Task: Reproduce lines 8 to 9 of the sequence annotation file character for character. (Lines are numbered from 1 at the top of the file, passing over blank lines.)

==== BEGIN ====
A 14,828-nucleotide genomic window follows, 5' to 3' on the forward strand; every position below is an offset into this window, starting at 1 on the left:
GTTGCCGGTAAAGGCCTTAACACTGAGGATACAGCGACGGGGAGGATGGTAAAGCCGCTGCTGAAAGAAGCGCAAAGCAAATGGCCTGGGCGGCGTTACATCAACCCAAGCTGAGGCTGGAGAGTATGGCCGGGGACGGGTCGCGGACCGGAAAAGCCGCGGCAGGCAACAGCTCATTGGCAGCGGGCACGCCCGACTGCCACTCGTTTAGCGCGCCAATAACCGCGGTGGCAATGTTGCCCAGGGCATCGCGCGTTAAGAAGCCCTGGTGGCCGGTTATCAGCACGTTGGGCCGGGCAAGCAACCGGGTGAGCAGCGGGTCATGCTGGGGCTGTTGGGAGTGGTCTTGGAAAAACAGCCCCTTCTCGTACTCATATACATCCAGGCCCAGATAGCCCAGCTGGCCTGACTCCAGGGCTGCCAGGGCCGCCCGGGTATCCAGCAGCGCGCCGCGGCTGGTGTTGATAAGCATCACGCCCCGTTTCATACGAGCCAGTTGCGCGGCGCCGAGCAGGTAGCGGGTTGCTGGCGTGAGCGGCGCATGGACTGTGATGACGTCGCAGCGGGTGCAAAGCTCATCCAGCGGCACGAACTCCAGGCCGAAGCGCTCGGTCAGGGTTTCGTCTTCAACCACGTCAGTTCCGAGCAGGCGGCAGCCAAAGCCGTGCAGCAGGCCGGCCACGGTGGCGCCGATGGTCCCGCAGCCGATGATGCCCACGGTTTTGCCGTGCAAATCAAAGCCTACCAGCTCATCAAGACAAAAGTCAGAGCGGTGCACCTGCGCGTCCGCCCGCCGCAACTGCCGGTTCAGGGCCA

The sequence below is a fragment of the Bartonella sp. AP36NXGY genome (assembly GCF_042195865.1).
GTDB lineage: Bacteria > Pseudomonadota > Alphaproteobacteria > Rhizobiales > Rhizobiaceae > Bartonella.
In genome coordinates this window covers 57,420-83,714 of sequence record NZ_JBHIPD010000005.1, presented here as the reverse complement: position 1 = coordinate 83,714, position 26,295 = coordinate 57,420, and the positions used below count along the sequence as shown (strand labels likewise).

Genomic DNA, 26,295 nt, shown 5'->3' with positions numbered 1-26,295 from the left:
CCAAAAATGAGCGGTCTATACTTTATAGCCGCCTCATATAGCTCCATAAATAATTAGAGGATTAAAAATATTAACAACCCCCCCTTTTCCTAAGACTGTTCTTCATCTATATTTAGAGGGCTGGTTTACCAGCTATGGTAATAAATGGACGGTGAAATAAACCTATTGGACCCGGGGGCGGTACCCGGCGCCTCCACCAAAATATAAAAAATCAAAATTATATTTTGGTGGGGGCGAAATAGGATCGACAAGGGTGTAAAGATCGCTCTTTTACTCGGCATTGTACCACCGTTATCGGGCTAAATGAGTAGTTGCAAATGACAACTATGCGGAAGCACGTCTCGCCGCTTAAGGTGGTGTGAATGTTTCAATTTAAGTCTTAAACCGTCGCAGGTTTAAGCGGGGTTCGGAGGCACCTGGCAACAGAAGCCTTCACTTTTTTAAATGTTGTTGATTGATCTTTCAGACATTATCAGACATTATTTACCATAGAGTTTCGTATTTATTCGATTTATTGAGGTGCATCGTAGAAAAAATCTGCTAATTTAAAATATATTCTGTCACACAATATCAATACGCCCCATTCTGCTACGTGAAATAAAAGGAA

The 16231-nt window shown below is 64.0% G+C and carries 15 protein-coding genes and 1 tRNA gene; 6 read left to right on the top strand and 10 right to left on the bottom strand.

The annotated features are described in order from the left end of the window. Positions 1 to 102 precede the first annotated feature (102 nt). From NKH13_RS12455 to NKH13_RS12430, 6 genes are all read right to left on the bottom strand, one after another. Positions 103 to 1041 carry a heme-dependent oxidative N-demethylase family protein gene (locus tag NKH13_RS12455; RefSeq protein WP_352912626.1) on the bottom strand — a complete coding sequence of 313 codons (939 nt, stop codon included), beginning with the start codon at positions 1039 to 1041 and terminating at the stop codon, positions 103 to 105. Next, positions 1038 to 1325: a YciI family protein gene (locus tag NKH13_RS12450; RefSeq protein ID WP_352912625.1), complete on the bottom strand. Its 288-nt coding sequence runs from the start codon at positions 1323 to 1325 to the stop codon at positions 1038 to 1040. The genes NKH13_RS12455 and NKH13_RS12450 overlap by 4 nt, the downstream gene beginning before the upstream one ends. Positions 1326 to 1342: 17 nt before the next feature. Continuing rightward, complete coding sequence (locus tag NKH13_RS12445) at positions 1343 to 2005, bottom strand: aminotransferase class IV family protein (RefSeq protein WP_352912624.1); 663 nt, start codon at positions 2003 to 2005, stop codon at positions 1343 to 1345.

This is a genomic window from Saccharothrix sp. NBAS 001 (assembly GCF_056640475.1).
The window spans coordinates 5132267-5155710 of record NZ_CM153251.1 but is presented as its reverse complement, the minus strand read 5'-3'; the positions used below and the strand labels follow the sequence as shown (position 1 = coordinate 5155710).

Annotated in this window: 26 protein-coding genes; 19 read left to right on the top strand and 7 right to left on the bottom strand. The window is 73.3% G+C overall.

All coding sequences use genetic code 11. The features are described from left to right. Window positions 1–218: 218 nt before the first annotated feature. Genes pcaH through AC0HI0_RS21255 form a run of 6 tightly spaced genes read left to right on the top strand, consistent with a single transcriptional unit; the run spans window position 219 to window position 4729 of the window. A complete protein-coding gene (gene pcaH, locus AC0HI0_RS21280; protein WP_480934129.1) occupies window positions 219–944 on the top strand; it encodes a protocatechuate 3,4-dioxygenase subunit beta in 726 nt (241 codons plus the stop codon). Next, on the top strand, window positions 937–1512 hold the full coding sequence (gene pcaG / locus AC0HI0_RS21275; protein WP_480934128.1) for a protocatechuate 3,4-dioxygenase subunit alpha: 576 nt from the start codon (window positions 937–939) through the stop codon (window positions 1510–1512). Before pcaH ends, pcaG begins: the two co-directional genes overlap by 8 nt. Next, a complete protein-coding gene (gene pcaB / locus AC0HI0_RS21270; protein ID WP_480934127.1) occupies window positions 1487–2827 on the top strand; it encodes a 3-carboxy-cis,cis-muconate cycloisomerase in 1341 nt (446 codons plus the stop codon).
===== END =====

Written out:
The 16231-nt window shown below is 64.0% G+C and carries 15 protein-coding genes and 1 tRNA gene; 6 read left to right on the top strand and 10 right to left on the bottom strand.

The annotated features are described in order from the left end of the window. Positions 1 to 102 precede the first annotated feature (102 nt). From NKH13_RS12455 to NKH13_RS12430, 6 genes are all read right to left on the bottom strand, one after another. Positions 103 to 1041 carry a heme-dependent oxidative N-demethylase family protein gene (locus tag NKH13_RS12455; RefSeq protein WP_352912626.1) on the bottom strand — a complete coding sequence of 313 codons (939 nt, stop codon included), beginning with the start codon at positions 1039 to 1041 and terminating at the stop codon, positions 103 to 105. Next, positions 1038 to 1325: a YciI family protein gene (locus tag NKH13_RS12450; RefSeq protein ID WP_352912625.1), complete on the bottom strand. Its 288-nt coding sequence runs from the start codon at positions 1323 to 1325 to the stop codon at positions 1038 to 1040. The genes NKH13_RS12455 and NKH13_RS12450 overlap by 4 nt, the downstream gene beginning before the upstream one ends. Positions 1326 to 1342: 17 nt before the next feature. Continuing rightward, complete coding sequence (locus tag NKH13_RS12445) at positions 1343 to 2005, bottom strand: aminotransferase class IV family protein (RefSeq protein WP_352912624.1); 663 nt, start codon at positions 2003 to 2005, stop codon at positions 1343 to 1345.